Star Wars: A New Hope (1977)
Directed by George Lucas
Finally, I reach the original “Star Wars,” Episode IV, fittingly retitled “A New Hope” (since it gives viewers of Episodes I-III hope that the franchise can actually be good). I know I’ve made it when I see a fire…yes, a real fire…on the set. Not a billowy spread of CGI flames that have no apparent source. Not CGI at all. Real flames. It’s astounding.
Twenty years after the demise of Anakin and the rise of Darth Vader (voiced by James Earl Jones), the evil Empire, the dark side, is in power. Their Death Star, an enormous space station, has enough power to destroy any planet it sets its beams on. The only one with the knowledge to stop the Death Star is Princess Leia (Carrie Fisher), but she’s trapped inside, held prisoner by Lord Vader. A young farmer’s son, Luke Skywalker (Mark Hamill), finds an encrypted message that leads him to Jedi-in-retirement Obi-Wan Kenobi (Alec Guiness). Obi-Wan knows he needs to save Leia, so he and Luke find pilot Han Solo (Harrison Ford), and together they attempt a daring rescue aboard the dangerous, storm trooper-filled Death Star.
Everything in “A New Hope” looks real because, aside from a few sleight-of-hand tricks, everything is real. No CGI here, just the magic of moviemaking. I hadn’t seen the original trilogy in a while, so I was amazed to see how incredible “A New Hope” looks, especially for having been made nearly 40 years ago. Is it possible that the originals look even better than the CGI-filled prequels? Absolutely. (That’s partly because I haven’t seen Yoda yet…yikes). Unfortunately for me, though, I too prefer the bygone days of lightsaber battles, while Han Solo prefers his beam gun shootouts. This effect, however, looks far less convincing. Red lines flying around the room do little to tell me “Oh, hey, someone has been shot.” But the few lightsaber duels do look impressive, even back then.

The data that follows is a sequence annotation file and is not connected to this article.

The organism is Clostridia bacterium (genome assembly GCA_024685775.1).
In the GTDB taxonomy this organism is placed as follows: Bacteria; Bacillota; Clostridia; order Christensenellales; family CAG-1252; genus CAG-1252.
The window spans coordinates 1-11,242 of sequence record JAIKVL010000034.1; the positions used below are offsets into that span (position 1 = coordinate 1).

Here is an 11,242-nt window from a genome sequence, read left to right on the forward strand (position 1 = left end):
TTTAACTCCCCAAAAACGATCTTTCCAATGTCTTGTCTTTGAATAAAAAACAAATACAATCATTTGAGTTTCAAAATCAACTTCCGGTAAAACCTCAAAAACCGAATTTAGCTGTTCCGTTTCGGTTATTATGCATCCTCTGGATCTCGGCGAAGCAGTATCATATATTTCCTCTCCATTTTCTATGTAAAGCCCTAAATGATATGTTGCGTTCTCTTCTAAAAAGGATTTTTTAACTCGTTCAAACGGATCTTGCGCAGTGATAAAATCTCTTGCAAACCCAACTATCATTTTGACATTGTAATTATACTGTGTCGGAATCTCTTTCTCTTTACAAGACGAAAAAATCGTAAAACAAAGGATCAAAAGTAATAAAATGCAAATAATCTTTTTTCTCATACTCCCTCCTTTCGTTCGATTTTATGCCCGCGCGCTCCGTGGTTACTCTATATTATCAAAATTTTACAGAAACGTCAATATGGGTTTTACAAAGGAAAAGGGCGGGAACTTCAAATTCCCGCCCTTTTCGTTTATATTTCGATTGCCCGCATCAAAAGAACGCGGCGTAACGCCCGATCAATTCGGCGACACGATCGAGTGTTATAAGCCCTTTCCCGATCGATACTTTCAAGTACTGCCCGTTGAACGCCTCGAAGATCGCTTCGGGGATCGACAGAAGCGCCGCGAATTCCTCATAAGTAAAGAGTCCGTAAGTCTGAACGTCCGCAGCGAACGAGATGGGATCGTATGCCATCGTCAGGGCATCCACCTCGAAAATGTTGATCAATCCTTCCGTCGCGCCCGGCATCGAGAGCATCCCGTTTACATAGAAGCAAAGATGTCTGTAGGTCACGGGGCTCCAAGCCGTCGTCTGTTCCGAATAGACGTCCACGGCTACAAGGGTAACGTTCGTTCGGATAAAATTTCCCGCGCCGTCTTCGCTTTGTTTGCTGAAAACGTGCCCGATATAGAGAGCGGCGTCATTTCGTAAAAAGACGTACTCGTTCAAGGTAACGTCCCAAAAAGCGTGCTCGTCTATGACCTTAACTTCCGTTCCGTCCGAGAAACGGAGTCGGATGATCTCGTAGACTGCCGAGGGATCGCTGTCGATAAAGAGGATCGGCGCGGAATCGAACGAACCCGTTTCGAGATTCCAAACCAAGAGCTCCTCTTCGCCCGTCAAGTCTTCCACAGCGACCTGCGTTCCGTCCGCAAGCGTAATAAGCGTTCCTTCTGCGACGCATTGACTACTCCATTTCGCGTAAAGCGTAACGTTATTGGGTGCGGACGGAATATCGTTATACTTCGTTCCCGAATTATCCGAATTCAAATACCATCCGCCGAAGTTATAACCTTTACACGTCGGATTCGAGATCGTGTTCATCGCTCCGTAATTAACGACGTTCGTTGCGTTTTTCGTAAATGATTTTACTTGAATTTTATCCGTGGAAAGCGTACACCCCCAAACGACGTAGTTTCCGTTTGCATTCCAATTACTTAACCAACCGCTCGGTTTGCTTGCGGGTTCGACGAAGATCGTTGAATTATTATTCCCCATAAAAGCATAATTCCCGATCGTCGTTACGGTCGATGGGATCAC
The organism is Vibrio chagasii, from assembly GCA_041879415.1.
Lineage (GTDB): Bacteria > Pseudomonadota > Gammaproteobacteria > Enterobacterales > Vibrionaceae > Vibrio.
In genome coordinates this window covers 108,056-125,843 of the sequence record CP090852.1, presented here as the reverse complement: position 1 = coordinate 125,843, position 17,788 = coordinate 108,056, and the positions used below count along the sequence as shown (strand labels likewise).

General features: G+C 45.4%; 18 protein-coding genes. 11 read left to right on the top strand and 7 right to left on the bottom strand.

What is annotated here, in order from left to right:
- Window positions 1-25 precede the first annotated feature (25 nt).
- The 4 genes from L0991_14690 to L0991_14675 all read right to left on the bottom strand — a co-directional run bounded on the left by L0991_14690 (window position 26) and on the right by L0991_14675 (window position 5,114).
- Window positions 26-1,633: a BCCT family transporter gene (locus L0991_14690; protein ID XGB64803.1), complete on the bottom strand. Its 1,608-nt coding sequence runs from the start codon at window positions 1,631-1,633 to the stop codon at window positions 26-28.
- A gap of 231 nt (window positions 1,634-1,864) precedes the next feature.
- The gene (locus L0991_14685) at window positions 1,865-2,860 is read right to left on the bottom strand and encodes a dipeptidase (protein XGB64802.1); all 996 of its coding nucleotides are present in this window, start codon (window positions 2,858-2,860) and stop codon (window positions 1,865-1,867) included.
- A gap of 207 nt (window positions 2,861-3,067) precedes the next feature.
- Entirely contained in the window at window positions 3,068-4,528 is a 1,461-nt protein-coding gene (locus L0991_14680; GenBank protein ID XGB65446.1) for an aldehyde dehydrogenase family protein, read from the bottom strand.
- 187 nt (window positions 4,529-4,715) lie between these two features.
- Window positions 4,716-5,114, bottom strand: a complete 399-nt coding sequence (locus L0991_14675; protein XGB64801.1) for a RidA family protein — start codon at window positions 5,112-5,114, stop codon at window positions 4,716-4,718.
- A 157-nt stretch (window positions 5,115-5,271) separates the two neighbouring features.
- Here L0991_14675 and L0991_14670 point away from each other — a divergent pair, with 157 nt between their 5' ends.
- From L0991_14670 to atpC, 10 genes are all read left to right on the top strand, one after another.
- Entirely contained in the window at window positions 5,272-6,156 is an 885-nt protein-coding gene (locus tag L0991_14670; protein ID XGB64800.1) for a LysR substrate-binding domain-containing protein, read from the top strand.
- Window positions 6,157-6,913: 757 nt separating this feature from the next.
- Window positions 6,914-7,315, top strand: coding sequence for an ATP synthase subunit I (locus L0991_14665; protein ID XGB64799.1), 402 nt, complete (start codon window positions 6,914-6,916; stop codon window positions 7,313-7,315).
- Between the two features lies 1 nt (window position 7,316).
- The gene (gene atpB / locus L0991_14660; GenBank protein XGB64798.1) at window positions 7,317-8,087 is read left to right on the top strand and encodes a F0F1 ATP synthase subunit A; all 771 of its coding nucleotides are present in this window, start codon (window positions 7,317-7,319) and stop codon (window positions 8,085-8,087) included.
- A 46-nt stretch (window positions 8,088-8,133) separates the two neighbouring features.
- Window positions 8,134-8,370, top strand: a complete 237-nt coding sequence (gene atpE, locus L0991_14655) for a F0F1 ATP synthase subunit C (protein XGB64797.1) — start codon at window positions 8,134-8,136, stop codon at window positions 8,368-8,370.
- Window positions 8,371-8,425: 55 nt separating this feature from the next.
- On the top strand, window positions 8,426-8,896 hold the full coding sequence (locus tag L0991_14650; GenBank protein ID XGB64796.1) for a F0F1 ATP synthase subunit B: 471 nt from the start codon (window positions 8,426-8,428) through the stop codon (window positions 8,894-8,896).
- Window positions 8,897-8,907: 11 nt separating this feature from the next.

Mark Hamill is a typical ‘70s movie teen, a Marty McFly in a galaxy far, far away. He’s totally out of this world (used both as a relevant pun and a ‘70s slang reference). He’s such a ‘70s teen movie character, he can’t keep it in his pants even though Princess Leia…wears her hair in honey buns. Harrison Ford is another walking archetype, the cocky pilot. Granted, “A New Hope” is probably the original source of some of these, so I can’t fault them for playing into my expectations. All give marvelous performances though, keeping the movie light and fun to watch while maintaining constant excitement.
Also, can I mention that John Williams is the greatest film score composer of all time? Because he is. “A New Hope” proves it. Not only does he give us the incredible entry music, which many great composers can do, but Williams also gives us two or three other movements in his “Star Wars” suite that remain memorable and incredible examples of brilliant composing. Bravo!
“Star Wars: A New Hope” is now on Blu-ray and DVD.